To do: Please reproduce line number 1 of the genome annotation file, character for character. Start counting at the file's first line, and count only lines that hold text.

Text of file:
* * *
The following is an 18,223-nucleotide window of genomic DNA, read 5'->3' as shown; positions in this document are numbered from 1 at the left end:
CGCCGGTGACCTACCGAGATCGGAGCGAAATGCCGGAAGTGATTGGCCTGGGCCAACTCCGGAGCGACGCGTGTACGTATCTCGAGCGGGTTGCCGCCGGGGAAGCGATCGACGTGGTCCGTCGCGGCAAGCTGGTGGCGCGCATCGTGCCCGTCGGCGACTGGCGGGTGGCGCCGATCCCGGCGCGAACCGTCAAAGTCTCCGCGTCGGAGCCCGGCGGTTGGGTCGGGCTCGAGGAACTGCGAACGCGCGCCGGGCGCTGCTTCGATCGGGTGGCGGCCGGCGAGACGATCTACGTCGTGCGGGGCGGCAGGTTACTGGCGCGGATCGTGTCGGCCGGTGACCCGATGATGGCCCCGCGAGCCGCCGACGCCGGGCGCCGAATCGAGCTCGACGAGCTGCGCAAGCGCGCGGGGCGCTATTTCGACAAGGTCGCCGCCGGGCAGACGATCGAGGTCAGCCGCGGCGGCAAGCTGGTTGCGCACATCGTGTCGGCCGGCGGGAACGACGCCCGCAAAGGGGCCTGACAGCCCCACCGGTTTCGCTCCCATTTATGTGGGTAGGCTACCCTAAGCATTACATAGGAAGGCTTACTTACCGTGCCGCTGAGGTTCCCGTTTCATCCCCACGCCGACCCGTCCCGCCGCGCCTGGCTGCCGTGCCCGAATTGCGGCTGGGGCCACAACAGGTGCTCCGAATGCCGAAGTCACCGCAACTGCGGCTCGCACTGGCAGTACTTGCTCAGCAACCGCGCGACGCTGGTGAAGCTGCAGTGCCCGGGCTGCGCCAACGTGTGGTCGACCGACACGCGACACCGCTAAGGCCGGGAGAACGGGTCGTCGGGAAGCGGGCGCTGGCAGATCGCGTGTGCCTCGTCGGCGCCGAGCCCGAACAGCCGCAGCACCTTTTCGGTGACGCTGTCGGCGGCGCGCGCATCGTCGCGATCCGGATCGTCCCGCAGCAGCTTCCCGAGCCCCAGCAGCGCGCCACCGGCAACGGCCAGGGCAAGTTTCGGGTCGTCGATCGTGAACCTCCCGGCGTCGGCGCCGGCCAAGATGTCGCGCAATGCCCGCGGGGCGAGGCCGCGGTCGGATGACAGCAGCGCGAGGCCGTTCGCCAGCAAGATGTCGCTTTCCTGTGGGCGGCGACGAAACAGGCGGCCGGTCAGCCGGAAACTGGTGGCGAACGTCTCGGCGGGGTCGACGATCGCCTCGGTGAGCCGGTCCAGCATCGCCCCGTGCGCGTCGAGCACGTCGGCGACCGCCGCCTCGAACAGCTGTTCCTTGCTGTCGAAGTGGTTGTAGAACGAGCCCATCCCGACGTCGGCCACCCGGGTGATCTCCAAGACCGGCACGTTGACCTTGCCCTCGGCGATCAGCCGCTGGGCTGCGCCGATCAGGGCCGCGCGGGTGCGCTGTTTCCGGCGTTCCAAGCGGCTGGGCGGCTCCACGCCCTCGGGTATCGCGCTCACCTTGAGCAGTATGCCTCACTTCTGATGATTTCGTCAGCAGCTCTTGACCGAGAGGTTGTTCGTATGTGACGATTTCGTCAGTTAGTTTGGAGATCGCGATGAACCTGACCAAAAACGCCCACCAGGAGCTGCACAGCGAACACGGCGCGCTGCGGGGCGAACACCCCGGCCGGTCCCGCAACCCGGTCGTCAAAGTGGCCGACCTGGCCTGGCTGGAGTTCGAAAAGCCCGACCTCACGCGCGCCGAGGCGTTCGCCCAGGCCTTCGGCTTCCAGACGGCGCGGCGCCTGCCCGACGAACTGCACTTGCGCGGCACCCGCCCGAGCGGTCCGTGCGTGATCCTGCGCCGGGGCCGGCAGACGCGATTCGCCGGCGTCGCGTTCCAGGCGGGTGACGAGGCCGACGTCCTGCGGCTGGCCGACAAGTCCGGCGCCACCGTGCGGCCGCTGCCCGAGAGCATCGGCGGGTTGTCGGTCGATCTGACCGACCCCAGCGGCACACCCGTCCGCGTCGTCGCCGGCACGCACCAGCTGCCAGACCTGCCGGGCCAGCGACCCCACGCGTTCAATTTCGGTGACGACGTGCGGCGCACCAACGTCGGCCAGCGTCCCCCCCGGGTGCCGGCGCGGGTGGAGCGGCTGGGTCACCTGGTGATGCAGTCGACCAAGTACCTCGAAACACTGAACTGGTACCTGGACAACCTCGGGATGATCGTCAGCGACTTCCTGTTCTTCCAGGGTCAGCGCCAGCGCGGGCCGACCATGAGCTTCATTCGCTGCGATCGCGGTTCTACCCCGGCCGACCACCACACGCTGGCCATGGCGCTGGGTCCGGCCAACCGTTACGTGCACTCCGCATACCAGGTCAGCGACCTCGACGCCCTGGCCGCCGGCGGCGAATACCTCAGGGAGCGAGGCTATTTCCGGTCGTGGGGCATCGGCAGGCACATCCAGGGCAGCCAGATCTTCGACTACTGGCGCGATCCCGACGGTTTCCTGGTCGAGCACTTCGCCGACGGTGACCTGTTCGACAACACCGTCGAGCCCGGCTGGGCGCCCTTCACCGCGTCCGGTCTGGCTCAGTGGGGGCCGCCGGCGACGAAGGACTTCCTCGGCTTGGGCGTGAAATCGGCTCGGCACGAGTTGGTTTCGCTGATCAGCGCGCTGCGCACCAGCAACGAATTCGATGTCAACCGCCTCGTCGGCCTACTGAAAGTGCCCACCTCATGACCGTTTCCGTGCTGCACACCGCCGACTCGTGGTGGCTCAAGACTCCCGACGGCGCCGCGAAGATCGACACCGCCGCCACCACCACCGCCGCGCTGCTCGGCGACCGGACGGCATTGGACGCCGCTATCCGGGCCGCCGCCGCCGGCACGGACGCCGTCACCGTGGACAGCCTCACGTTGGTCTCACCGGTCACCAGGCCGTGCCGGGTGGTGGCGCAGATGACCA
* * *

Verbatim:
The following is an 18,223-nucleotide window of genomic DNA, read 5'->3' as shown; positions in this document are numbered from 1 at the left end: